With the aide of a high speed internet connection, web cam, and Skype, the student and native-Spanish speaking teacher are able to connect. During the review period, Caleb participated in the Early Language Program designed for students as young as 5 through 12 years of age. The recommended starting age just happens to be 7, so Caleb fit the bill perfectly for this review.
I was a bit nervous about this review product, because we have never utilized such a program in our homeschool. Prior to Caleb's first class session, a technician called to ensure that our operating system, Internet speed, and technology were all set up properly. I appreciated this service because once completed I had no fear that Caleb's sessions would run smoothly on the techie side of things. Other services that impressed me were the reminders sent 24 hours prior to the scheduled lessons, and the ease in scheduling classes.
Classes can be scheduled to be taken either once or twice a week. Based on our busy summer schedule, we opted to have classes once a week. It was easy for me to schedule Caleb's classes online. On one occasion, I ended up needing to cancel a scheduled class. Again, the process was very simple.
The Middle School, High School and Adult class sessions last 50 minutes. On the contrary the Early Language Program classes are only 25 minutes in duration. In my opinion, the shorter class period is wise. It is definitely more age and developmentally appropriate. If the class was any longer, Caleb would lose focus. He also couldn't input and retain any more information than the 25 minutes allows. The shorter class period is definitely optimal for the younger age group. It makes language learning meaningful and manageable.
To begin each lesson, Caleb's instructor would message via Skype to see if we were ready to begin. When I would reply and give her the go ahead, she would video call. Caleb worked primarily with Luisa who was actually located in Antigua, Guatemala. (Seriously - how cool is that!) Caleb was pretty impressed that he was speaking with someone in Guatemala because Papaw and Daddy have both been there on mission trips. He made sure to wear his latest souvenir Guatemala t-shirt during one of his class sessions.
Not only is Luisa a native Spanish speaker, but she is an experienced teacher. From the very first class, she always spent the first few minutes chatting with him to make him feel comfortable. She asked questions about his favorite things, what he had been doing, etc. She would ask him questions from prior weeks and review. When presenting new material, she would actually turn her video feed off and she would use illustrated visuals on the screen. This is a great combination that works well for audio and visual learners.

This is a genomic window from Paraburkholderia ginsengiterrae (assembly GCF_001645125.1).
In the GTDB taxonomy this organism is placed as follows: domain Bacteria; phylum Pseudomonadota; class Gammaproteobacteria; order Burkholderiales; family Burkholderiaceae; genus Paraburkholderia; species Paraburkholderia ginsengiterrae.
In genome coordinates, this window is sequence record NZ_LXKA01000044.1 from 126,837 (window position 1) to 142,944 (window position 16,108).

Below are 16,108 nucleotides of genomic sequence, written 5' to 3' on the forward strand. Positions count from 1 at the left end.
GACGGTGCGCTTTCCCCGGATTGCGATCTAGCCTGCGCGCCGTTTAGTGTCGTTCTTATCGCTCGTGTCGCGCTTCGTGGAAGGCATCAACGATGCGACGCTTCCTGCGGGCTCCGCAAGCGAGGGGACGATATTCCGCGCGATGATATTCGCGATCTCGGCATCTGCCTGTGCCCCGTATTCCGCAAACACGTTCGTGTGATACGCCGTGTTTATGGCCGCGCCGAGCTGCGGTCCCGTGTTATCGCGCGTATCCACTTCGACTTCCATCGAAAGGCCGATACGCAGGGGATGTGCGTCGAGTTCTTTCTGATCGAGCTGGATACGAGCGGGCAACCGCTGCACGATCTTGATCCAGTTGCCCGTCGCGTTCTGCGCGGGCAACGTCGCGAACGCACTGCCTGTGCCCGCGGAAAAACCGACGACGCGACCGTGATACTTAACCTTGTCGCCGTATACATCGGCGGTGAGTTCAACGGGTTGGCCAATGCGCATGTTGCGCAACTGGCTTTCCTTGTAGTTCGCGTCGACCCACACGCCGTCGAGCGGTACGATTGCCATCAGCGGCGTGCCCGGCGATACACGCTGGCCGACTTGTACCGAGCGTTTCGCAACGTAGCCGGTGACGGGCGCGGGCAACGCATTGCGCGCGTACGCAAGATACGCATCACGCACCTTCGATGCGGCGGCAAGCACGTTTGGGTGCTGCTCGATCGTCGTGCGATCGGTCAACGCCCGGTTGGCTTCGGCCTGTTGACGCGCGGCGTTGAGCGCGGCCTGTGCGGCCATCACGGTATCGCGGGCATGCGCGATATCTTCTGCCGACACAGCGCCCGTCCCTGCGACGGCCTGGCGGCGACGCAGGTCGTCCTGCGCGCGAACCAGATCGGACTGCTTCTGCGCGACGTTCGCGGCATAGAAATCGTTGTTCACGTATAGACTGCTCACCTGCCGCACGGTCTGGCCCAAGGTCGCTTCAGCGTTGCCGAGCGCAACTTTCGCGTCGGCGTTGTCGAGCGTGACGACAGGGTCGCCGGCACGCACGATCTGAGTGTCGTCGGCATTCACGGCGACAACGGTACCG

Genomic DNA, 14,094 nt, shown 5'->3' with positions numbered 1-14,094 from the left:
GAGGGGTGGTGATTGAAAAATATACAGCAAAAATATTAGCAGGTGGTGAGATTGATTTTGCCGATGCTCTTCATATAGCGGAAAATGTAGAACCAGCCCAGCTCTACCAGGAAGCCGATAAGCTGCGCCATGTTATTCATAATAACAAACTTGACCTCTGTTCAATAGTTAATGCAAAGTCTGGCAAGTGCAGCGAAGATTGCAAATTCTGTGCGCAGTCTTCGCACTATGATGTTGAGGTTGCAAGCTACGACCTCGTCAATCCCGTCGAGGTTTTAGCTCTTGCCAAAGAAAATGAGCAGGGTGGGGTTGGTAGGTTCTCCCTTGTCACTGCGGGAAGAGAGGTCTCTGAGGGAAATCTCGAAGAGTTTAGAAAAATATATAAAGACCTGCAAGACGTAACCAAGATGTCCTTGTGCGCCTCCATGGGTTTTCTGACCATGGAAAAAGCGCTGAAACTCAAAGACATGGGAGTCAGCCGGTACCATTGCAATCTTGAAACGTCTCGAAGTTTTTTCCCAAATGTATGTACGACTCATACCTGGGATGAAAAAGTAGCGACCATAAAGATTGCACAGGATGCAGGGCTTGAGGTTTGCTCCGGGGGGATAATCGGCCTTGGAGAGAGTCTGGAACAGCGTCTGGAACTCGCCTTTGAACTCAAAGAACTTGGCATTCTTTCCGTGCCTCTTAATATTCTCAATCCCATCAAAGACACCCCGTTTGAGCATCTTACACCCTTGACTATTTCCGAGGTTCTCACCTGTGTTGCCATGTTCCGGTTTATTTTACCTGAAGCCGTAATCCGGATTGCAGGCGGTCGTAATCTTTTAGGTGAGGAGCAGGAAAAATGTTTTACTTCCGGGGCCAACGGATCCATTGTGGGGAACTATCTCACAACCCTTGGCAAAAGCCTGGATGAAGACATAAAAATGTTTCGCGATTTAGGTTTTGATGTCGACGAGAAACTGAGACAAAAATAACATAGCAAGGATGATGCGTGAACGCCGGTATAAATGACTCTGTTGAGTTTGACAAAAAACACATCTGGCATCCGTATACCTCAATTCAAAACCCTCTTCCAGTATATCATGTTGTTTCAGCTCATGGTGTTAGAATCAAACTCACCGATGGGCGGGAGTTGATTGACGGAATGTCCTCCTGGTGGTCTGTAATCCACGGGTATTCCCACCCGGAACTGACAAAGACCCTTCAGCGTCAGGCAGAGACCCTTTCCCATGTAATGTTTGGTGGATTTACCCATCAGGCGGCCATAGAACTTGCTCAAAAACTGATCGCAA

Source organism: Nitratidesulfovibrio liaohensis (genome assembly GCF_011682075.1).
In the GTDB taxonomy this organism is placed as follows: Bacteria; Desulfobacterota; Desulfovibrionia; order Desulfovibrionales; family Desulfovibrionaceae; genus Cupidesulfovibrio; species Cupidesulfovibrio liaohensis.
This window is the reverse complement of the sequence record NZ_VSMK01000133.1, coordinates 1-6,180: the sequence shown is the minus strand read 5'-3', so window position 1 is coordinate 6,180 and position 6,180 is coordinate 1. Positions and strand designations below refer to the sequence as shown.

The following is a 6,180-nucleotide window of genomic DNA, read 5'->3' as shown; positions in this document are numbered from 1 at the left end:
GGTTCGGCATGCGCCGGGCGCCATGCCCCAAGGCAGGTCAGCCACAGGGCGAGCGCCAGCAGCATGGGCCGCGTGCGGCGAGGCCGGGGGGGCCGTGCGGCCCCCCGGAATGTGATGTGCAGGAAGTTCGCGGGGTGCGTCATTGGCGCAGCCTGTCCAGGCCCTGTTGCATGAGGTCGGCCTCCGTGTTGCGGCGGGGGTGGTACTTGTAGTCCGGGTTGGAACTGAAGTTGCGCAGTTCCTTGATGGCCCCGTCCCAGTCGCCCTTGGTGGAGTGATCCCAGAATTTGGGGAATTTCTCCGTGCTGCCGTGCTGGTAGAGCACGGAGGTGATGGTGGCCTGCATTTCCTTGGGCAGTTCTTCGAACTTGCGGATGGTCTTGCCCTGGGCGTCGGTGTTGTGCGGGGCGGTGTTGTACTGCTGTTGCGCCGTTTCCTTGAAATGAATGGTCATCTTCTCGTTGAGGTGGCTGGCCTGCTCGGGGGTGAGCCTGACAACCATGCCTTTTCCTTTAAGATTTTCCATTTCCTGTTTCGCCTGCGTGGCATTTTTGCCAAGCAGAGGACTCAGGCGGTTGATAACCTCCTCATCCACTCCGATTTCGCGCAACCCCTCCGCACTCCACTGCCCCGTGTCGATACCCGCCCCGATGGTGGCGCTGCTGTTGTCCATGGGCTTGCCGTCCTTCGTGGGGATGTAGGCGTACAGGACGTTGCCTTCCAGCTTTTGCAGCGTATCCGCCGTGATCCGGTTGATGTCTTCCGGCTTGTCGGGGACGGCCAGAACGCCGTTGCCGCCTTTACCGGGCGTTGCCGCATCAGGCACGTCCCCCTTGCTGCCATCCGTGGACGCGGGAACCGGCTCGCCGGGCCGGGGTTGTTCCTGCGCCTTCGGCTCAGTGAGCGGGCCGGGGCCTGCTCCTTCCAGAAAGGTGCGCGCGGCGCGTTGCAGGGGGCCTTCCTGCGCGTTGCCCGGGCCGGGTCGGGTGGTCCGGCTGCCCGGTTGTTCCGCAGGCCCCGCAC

The Homeschool Spanish Academy teachers move at the pace of the individual learner. For example, Caleb seemed to move quickly through the first couple lessons learning the Spanish vowels and alphabet. Spelling his name and the names of others was something he grasped quickly. A little funny... Luisa asked him to spell his Mom's name in Spanish... he rattled off the Spanish letters for M-O-M. Possibly confused, she asked him to spell it in English. Again, M-O-M. Ha! It took some explanation on her part and awhile for him to grasp that she wanted him to spell my first name. It was cute! I'm glad I'll always be M-O-M to my little guy.
Caleb struggled some and needed more time when he began working on formal greetings and conversation. The good morning, good afternoon, and good evening phrases really seemed to throw him for some reason. To reinforce the Spanish learned during his classes, review homework was emailed to be studied between class sessions. This sheet made it much easier for me to assist Caleb and practice with him - especially the trickier phrases that caused him the most trouble.
My only complaint regarding the Homeschool Spanish Academy class sessions was the sound. Because the teachers are operating out of a call center, there was a lot of background noise at times. Other teachers (probably sitting in the neighboring cubicle) could be heard conducting classes. Most of the time, the conversations were faint, but other times they were rather loud and distracting. For an easily distracted 7 year old boy, this did prove to be a challenge on occasion. I sat in the floor beside Caleb, so often, I'd be repeating the teacher in a whisper to help him out.
With the onset of the new school year, scheduling Caleb's remaining classes became difficult. It seems that Homeschool Spanish Academy is booming! When questioned about the scheduling issues, HSA responded with two encouraging tidbits. 1) More teachers are being hired. Yay! 2) Trying other instructors is actual highly encouraged (up to 3 instructors).
I was very interested to learn that HSA recommends using various teachers because the students can benefit from experiencing varied teaching styles and different accents. This is all possible because of the very detailed notes that the teachers keep regarding each session. These notes are always reviewed prior to the student's next class whether it is by the regular teacher or another. If for some reason there are questions regarding the notes or the student, the instructors operate from the same call center and can quickly share information with one another.
Because Homeschool Spanish Academy offers programs for early learners, middle and high school students and adults, the prices vary. For the Early Learner course that Caleb used, it costs $59.99 for half a semester (7 weeks/1 time a week). See other pricing options below.
If considering Homeschool Spanish Academy, I encourage you to consider a free trial session for your child. Also, be sure and read the reviews of other Schoolhouse Review Crew members by clicking the button below. You'll find information about all of the Spanish programs HSA offers.